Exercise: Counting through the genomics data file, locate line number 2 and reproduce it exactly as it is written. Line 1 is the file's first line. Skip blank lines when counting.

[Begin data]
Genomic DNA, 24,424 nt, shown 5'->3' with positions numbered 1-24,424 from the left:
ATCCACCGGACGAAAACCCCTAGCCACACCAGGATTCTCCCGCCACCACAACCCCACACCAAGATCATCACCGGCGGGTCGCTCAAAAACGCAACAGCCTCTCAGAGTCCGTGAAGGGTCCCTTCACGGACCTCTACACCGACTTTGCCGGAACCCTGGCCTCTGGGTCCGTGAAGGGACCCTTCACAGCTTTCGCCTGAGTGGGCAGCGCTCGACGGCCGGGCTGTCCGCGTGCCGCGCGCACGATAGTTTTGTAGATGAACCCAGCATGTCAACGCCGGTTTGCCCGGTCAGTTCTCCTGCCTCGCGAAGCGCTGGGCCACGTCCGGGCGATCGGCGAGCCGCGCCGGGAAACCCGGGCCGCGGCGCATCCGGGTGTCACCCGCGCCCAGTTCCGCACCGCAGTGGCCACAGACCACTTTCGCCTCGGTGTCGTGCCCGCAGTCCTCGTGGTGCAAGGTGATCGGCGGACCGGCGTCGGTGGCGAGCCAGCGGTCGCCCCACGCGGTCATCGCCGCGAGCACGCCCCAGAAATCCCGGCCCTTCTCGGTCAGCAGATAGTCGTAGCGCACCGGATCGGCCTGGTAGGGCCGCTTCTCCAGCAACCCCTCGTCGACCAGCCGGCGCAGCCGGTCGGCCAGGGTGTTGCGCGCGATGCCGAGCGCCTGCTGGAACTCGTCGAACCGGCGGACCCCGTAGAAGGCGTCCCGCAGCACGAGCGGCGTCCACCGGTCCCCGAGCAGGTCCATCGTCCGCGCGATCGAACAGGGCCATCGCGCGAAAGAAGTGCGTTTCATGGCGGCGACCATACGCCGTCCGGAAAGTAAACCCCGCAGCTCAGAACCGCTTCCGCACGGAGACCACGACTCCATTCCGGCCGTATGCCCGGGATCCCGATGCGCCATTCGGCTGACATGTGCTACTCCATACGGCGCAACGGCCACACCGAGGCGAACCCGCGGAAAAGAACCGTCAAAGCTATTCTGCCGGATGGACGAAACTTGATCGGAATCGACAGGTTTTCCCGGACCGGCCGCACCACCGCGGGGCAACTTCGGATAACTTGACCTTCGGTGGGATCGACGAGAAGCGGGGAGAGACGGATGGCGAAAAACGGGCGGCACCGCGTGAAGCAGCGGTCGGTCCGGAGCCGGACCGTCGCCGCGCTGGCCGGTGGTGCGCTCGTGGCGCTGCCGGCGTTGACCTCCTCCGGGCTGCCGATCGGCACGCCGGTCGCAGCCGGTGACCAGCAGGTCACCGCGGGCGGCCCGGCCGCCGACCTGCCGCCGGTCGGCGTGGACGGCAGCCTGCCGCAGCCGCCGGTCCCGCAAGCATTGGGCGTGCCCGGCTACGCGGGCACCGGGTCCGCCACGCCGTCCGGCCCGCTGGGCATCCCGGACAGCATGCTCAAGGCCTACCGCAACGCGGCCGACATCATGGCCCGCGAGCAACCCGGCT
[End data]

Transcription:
ATCCACCGGACGAAAACCCCTAGCCACACCAGGATTCTCCCGCCACCACAACCCCACACCAAGATCATCACCGGCGGGTCGCTCAAAAACGCAACAGCCTCTCAGAGTCCGTGAAGGGTCCCTTCACGGACCTCTACACCGACTTTGCCGGAACCCTGGCCTCTGGGTCCGTGAAGGGACCCTTCACAGCTTTCGCCTGAGTGGGCAGCGCTCGACGGCCGGGCTGTCCGCGTGCCGCGCGCACGATAGTTTTGTAGATGAACCCAGCATGTCAACGCCGGTTTGCCCGGTCAGTTCTCCTGCCTCGCGAAGCGCTGGGCCACGTCCGGGCGATCGGCGAGCCGCGCCGGGAAACCCGGGCCGCGGCGCATCCGGGTGTCACCCGCGCCCAGTTCCGCACCGCAGTGGCCACAGACCACTTTCGCCTCGGTGTCGTGCCCGCAGTCCTCGTGGTGCAAGGTGATCGGCGGACCGGCGTCGGTGGCGAGCCAGCGGTCGCCCCACGCGGTCATCGCCGCGAGCACGCCCCAGAAATCCCGGCCCTTCTCGGTCAGCAGATAGTCGTAGCGCACCGGATCGGCCTGGTAGGGCCGCTTCTCCAGCAACCCCTCGTCGACCAGCCGGCGCAGCCGGTCGGCCAGGGTGTTGCGCGCGATGCCGAGCGCCTGCTGGAACTCGTCGAACCGGCGGACCCCGTAGAAGGCGTCCCGCAGCACGAGCGGCGTCCACCGGTCCCCGAGCAGGTCCATCGTCCGCGCGATCGAACAGGGCCATCGCGCGAAAGAAGTGCGTTTCATGGCGGCGACCATACGCCGTCCGGAAAGTAAACCCCGCAGCTCAGAACCGCTTCCGCACGGAGACCACGACTCCATTCCGGCCGTATGCCCGGGATCCCGATGCGCCATTCGGCTGACATGTGCTACTCCATACGGCGCAACGGCCACACCGAGGCGAACCCGCGGAAAAGAACCGTCAAAGCTATTCTGCCGGATGGACGAAACTTGATCGGAATCGACAGGTTTTCCCGGACCGGCCGCACCACCGCGGGGCAACTTCGGATAACTTGACCTTCGGTGGGATCGACGAGAAGCGGGGAGAGACGGATGGCGAAAAACGGGCGGCACCGCGTGAAGCAGCGGTCGGTCCGGAGCCGGACCGTCGCCGCGCTGGCCGGTGGTGCGCTCGTGGCGCTGCCGGCGTTGACCTCCTCCGGGCTGCCGATCGGCACGCCGGTCGCAGCCGGTGACCAGCAGGTCACCGCGGGCGGCCCGGCCGCCGACCTGCCGCCGGTCGGCGTGGACGGCAGCCTGCCGCAGCCGCCGGTCCCGCAAGCATTGGGCGTGCCCGGCTACGCGGGCACCGGGTCCGCCACGCCGTCCGGCCCGCTGGGCATCCCGGACAGCATGCTCAAGGCCTACCGCAACGCGGCCGACATCATGGCCCGCGAGCAACCCGGCT